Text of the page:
Sign Up Early for SB'24 San Diego and Save! Spring Rate Ends June 23rd.

Chemistry, Materials & Packaging
The Business Case(s) for Blending Ocean Plastics

Forging a path that recognizes both the importance of recycling and the specific needs of manufacturers will enlist far more companies into the world of recycled plastic. The key to this happy medium is blending.

In a perfect world, virgin materials become an afterthought — as sustainable materials and the repurposing and recycling of waste of all kinds meet all of humanity’s needs. But we don’t live in a perfect world; so pragmatic, incremental progress is the only way to make real substantive change in the near term. This philosophy gave the world bridging solutions such as hybrid cars, and it can play a significant role in weaning us away from mass-produced virgin plastics.

Asking a manufacturer to switch wholesale to relying entirely on recycled plastic for every product is unrealistic. There are simply too many specific requirements that 100 percent recycled plastic can’t yet meet. This all-or-nothing mindset means brands too often hear a hard “no” from their manufacturers before the breadth of recycled or ocean plastic options have even been seriously considered. 

The case for blended plastics

If “Made from 100 percent Recycled Material” is the goal, then “Made from XX percent Recycled Material” is the stepping stone that can get us there on a truly meaningful scale.

Forging a path that recognizes both the importance of recycling and the specific, legitimate needs of manufacturers will create incremental victories that enlist far more companies into the world of recycled plastic. The key to this happy medium is blending.

Compounding has been at the forefront of plastic innovations and is commonly used to create materials with specific performance characteristics. Different feedstocks are mixed to achieve the desired material properties; and while this has traditionally been a combination of virgin plastics, there is a huge opportunity to incorporate recycled and ocean plastics into the mix.

This doesn’t eliminate virgin plastics, but it’s an important step in a circular economy that reduces plastic waste along with the carbon footprint of these products. 

Finding a role for ocean plastics in mass production

Ocean plastics alone often aren’t ideal candidates for higher-performance plastic products, but a blend of 10-40 percent ocean plastic “concentrate” with virgin delivered at a commercial-grade quality and price point is key to driving scaled material offtake. This scale is often unrealistic for a 100 percent ocean plastic, so blends offer a practical path to averting massive amounts of plastic from our oceans. A small percentage at scale makes a big difference.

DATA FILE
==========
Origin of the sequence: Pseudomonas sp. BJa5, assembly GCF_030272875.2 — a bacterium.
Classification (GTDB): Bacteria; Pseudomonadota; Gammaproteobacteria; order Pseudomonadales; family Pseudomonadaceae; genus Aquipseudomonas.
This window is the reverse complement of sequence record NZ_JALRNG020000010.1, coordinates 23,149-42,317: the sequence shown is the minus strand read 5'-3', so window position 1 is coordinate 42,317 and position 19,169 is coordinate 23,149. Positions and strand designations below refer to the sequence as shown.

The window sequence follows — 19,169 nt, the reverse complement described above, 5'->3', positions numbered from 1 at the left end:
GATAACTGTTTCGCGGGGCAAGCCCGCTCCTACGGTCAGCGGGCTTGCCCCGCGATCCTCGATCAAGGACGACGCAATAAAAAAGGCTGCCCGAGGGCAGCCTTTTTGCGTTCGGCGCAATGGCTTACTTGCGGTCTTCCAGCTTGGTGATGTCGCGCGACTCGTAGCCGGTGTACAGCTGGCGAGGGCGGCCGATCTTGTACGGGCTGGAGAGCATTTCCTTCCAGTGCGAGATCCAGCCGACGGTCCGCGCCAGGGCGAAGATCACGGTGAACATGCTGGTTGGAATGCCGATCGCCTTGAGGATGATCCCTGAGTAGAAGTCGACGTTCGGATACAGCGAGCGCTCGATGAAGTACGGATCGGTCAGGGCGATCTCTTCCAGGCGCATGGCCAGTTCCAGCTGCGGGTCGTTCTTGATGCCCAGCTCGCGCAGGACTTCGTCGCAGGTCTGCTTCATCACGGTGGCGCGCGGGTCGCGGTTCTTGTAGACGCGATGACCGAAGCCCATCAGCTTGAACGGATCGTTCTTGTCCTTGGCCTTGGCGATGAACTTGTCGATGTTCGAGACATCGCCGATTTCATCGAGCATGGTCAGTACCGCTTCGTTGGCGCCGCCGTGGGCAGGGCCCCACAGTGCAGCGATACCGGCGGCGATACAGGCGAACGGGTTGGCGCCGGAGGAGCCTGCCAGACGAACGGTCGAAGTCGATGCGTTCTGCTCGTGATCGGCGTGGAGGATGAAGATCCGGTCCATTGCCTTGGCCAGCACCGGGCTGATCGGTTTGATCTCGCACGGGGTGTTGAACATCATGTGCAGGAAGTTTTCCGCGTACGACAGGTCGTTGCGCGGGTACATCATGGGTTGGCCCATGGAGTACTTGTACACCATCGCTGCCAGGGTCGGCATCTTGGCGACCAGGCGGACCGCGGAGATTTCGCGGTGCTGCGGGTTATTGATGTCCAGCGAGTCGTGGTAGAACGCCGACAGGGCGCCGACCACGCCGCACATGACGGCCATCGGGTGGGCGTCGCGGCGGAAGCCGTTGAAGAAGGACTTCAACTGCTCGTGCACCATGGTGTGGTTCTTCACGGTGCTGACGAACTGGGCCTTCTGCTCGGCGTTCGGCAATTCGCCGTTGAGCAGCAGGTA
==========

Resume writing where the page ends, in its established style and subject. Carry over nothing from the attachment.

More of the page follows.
Manufacturing some types of products, such as food safe containers, with 100 percent ocean plastic can be cost-prohibitive for many brands that rely on thin margins to turn a profit. Blending gives ocean plastic a chance to get into the mix for high-volume, price-sensitive applications where a 100 percent ocean plastic product would never compete. An incremental approach of using ocean-virgin plastic blends will eventually pave the way for a 100 percent recycled offering.

Getting more manufacturers into the club

Introducing products that are only partially made with recycled plastics or ocean plastics opens the door for greenwashing. A few flakes from an ocean gyre soda bottle mixed with a gallon of virgin plastic clearly doesn’t create meaningful change, so it is critical that brands that take a blending approach are transparent with their customers. But at scale, those 15 percent and 30 percent ocean plastic products add up to a real impact; and can be a critical driver for many brands and manufacturers looking to incorporate recycled plastics into their supply chain. 

Blending will open the floodgates and allow recycled plastic and ocean plastic to be used in applications that were previously off the table. For example, TPE (a thermoplastic elastomer) has historically seldom been formulated as a recycled content blend; yet that can be done to offer new partially recycled compounds widely used in auto manufacturing, medical equipment and many other applications.

Many brands want to be more sustainable and make that part of their message. Blending lowers the barriers to beginning that journey and helps brands quickly start making a difference. 

A dial versus a switch

It would be great to see more brands making recycled plastic their default, universal source of raw material. But very few, if any, are willing to — or can afford to — make that wholesale change.

Gradual progress is the path; and that means starting with blending and dialing up the percentage of recycled plastic and ocean plastic over time. It seems like it might be hard to get consumers excited about a product with 10 percent recycled plastic, but those baby steps are an important part of the journey; and taken together, that 10 percent can add up to meaningful impact. 

Introducing ocean plastic to the commercial-grade mix — even in small percentages — is a sea change for the industry. Real gains can be made. Ocean ecosystems will be spared and local collectors will raise their standard of living. This begins with an openness to including blended plastic and considering these materials for a broader scope of applications.

Real, meaningful change takes hard work, perseverance and time. We are still in the early days of this race, and we should and will take all types of wins. Every metric ton makes a difference, so let’s bring more firms into the fold by welcoming blending as an important part of the solution. 

Interested in learning more about Oceanworks and ocean plastic? Join us for our 30-minute, free live webinar that will cover what we've learned working with brands and their journeys to the incorporation of recycled ocean plastic into their supply chains. Register today at!